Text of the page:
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Cymru am byth?

Over the next four issues we will be looking at the history of the British Isles by examining its former and present constituent parts – Wales, Scotland, Ireland and, finally, England. This month Hywel Williams writes about Wales.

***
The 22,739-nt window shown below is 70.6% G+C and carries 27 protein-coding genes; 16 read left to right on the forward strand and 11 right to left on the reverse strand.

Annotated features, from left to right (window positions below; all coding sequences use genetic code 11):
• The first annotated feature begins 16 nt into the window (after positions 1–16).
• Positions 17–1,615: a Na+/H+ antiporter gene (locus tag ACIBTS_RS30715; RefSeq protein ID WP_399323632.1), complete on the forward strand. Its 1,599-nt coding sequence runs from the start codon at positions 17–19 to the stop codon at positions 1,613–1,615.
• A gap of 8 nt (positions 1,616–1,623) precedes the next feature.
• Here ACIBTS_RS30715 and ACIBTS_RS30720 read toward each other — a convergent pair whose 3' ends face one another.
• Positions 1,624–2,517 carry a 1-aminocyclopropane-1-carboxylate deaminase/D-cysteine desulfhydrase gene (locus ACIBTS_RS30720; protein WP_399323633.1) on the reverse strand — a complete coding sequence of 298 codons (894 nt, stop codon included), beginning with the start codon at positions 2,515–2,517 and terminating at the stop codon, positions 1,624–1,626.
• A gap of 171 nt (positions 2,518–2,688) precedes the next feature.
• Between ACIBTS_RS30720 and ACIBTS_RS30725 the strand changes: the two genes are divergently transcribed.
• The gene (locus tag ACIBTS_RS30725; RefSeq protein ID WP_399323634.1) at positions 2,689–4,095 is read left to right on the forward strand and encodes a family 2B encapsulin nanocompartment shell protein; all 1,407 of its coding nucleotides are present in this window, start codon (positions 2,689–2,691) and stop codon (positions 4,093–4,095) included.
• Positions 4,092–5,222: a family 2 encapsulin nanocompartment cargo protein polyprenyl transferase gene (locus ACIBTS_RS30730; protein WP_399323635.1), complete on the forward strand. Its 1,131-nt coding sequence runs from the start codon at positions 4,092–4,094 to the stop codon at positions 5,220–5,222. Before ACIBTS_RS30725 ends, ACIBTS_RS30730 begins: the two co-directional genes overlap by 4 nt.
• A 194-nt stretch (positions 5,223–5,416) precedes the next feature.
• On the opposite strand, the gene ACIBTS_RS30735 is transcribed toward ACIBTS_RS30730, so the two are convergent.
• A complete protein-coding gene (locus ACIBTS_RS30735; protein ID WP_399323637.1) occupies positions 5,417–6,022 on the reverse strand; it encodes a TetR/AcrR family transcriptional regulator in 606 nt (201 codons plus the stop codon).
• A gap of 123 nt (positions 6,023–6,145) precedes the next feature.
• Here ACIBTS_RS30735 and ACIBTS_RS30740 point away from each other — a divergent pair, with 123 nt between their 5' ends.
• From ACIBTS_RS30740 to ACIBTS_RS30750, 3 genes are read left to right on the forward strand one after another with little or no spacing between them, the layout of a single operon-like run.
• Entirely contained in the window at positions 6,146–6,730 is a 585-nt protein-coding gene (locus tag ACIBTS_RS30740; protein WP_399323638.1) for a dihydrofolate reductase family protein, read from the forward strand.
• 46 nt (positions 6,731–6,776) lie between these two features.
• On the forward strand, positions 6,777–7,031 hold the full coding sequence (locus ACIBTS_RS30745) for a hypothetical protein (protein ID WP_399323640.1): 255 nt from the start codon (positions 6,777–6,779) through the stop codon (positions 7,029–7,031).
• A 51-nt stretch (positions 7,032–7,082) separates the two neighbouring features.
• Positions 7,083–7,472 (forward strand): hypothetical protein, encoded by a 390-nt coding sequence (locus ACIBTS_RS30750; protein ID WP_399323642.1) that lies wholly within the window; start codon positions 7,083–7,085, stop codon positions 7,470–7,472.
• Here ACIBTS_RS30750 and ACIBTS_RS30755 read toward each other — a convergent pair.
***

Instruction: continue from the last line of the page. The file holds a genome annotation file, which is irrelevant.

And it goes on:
Three miners just up from the pits. South Wales, February 1950. Getty Images/Time Life/W.Eugene SmithAre the historians of Wales the last of the Whigs? Genial assumptions concerning a purposeful progress, buttressed by banality about consensual national psychology, have largely disappeared from the narrative histories of England, Ireland and Scotland. Emphasis on the four distinctive nations, first witnessed a generation ago in revisionist accounts of the origins of the Civil Wars, liberated Scotland’s history and that of Ireland from subservience to the business of Britain. A new self-confidence meant that historians could question the canonical significance of, for example, the Highland Clearances and the potato famine. But historians of modern Wales, from the Reformation that was imposed to the devolution that was accepted, tend not to rock the boat and their impact on wider British historiography is correspondingly slight.

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